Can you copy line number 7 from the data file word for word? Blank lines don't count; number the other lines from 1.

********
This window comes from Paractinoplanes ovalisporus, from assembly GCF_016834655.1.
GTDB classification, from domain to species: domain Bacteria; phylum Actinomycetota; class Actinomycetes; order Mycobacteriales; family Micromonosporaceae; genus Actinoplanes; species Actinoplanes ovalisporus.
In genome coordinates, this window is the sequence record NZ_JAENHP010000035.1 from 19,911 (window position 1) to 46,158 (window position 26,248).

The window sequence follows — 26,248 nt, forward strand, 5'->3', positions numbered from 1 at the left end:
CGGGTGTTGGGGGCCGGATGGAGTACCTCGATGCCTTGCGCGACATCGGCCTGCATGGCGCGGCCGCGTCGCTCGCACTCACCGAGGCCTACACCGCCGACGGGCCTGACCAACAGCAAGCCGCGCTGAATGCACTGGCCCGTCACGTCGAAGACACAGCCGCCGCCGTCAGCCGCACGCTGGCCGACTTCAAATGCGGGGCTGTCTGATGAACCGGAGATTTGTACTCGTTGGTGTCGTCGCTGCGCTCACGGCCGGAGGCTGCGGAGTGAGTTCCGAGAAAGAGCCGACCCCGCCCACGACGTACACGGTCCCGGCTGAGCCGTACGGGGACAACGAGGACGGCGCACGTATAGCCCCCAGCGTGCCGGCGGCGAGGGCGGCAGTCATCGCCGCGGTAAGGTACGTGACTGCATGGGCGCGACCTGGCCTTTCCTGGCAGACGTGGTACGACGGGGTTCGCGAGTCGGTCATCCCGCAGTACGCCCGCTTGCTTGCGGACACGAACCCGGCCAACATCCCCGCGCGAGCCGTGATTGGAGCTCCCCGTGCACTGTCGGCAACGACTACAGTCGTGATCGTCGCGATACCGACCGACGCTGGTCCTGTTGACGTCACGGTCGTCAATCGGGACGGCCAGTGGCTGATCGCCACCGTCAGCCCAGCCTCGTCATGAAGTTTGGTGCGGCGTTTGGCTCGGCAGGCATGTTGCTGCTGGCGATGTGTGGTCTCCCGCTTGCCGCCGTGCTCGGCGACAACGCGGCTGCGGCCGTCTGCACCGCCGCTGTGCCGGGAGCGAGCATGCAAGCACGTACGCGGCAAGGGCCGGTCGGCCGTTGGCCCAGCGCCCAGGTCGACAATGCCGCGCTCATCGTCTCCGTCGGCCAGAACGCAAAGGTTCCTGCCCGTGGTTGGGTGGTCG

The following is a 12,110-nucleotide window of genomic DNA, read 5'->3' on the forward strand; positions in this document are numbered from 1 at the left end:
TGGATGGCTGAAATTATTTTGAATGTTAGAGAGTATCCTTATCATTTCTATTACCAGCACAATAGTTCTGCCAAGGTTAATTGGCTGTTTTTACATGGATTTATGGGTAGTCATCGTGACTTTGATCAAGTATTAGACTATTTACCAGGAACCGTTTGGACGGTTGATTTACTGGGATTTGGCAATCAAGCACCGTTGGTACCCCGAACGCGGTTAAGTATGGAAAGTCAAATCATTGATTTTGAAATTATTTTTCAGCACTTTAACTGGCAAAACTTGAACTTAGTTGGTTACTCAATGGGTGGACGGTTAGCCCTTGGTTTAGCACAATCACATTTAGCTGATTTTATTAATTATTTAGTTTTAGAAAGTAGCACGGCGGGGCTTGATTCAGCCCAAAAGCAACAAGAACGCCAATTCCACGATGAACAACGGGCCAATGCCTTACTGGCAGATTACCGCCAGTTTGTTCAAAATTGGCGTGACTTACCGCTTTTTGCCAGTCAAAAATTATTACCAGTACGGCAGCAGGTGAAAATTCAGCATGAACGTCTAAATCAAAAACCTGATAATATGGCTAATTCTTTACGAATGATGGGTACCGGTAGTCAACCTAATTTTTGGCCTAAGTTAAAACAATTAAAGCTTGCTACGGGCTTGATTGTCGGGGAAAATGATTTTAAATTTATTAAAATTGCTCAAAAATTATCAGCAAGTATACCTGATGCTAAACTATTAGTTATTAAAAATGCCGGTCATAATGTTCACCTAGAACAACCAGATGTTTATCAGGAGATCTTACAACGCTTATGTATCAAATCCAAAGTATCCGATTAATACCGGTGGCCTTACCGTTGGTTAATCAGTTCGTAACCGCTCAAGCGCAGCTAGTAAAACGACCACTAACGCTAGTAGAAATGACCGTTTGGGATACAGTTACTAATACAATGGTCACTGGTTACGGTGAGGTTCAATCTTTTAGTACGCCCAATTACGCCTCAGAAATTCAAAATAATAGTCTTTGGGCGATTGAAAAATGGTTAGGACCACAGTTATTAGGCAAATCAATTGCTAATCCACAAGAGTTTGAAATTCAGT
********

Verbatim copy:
TGGATGGCTGAAATTATTTTGAATGTTAGAGAGTATCCTTATCATTTCTATTACCAGCACAATAGTTCTGCCAAGGTTAATTGGCTGTTTTTACATGGATTTATGGGTAGTCATCGTGACTTTGATCAAGTATTAGACTATTTACCAGGAACCGTTTGGACGGTTGATTTACTGGGATTTGGCAATCAAGCACCGTTGGTACCCCGAACGCGGTTAAGTATGGAAAGTCAAATCATTGATTTTGAAATTATTTTTCAGCACTTTAACTGGCAAAACTTGAACTTAGTTGGTTACTCAATGGGTGGACGGTTAGCCCTTGGTTTAGCACAATCACATTTAGCTGATTTTATTAATTATTTAGTTTTAGAAAGTAGCACGGCGGGGCTTGATTCAGCCCAAAAGCAACAAGAACGCCAATTCCACGATGAACAACGGGCCAATGCCTTACTGGCAGATTACCGCCAGTTTGTTCAAAATTGGCGTGACTTACCGCTTTTTGCCAGTCAAAAATTATTACCAGTACGGCAGCAGGTGAAAATTCAGCATGAACGTCTAAATCAAAAACCTGATAATATGGCTAATTCTTTACGAATGATGGGTACCGGTAGTCAACCTAATTTTTGGCCTAAGTTAAAACAATTAAAGCTTGCTACGGGCTTGATTGTCGGGGAAAATGATTTTAAATTTATTAAAATTGCTCAAAAATTATCAGCAAGTATACCTGATGCTAAACTATTAGTTATTAAAAATGCCGGTCATAATGTTCACCTAGAACAACCAGATGTTTATCAGGAGATCTTACAACGCTTATGTATCAAATCCAAAGTATCCGATTAATACCGGTGGCCTTACCGTTGGTTAATCAGTTCGTAACCGCTCAAGCGCAGCTAGTAAAACGACCACTAACGCTAGTAGAAATGACCGTTTGGGATACAGTTACTAATACAATGGTCACTGGTTACGGTGAGGTTCAATCTTTTAGTACGCCCAATTACGCCTCAGAAATTCAAAATAATAGTCTTTGGGCGATTGAAAAATGGTTAGGACCACAGTTATTAGGCAAATCAATTGCTAATCCACAAGAGTTTGAAATTCAGT